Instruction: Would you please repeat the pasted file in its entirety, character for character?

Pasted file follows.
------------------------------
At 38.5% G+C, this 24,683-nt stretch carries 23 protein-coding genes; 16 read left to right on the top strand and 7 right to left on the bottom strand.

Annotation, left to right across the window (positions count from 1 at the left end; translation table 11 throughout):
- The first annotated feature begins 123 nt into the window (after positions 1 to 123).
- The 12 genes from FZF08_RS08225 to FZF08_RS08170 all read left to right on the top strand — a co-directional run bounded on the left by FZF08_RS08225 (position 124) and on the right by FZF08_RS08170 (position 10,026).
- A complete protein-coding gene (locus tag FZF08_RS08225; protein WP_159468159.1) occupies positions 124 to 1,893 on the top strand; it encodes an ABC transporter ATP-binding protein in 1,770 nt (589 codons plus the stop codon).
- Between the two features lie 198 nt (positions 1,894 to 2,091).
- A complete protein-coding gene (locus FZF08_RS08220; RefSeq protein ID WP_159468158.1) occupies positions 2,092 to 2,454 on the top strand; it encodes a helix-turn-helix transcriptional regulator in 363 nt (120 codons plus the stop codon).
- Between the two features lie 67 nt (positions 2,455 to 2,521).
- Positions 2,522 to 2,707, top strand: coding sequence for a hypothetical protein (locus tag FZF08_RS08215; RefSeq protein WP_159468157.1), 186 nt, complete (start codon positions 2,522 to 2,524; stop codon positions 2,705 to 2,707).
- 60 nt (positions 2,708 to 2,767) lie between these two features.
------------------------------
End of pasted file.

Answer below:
At 38.5% G+C, this 24,683-nt stretch carries 23 protein-coding genes; 16 read left to right on the top strand and 7 right to left on the bottom strand.

Annotation, left to right across the window (positions count from 1 at the left end; translation table 11 throughout):
- The first annotated feature begins 123 nt into the window (after positions 1 to 123).
- The 12 genes from FZF08_RS08225 to FZF08_RS08170 all read left to right on the top strand — a co-directional run bounded on the left by FZF08_RS08225 (position 124) and on the right by FZF08_RS08170 (position 10,026).
- A complete protein-coding gene (locus tag FZF08_RS08225; protein WP_159468159.1) occupies positions 124 to 1,893 on the top strand; it encodes an ABC transporter ATP-binding protein in 1,770 nt (589 codons plus the stop codon).
- Between the two features lie 198 nt (positions 1,894 to 2,091).
- A complete protein-coding gene (locus FZF08_RS08220; RefSeq protein ID WP_159468158.1) occupies positions 2,092 to 2,454 on the top strand; it encodes a helix-turn-helix transcriptional regulator in 363 nt (120 codons plus the stop codon).
- Between the two features lie 67 nt (positions 2,455 to 2,521).
- Positions 2,522 to 2,707, top strand: coding sequence for a hypothetical protein (locus tag FZF08_RS08215; RefSeq protein WP_159468157.1), 186 nt, complete (start codon positions 2,522 to 2,524; stop codon positions 2,705 to 2,707).
- 60 nt (positions 2,708 to 2,767) lie between these two features.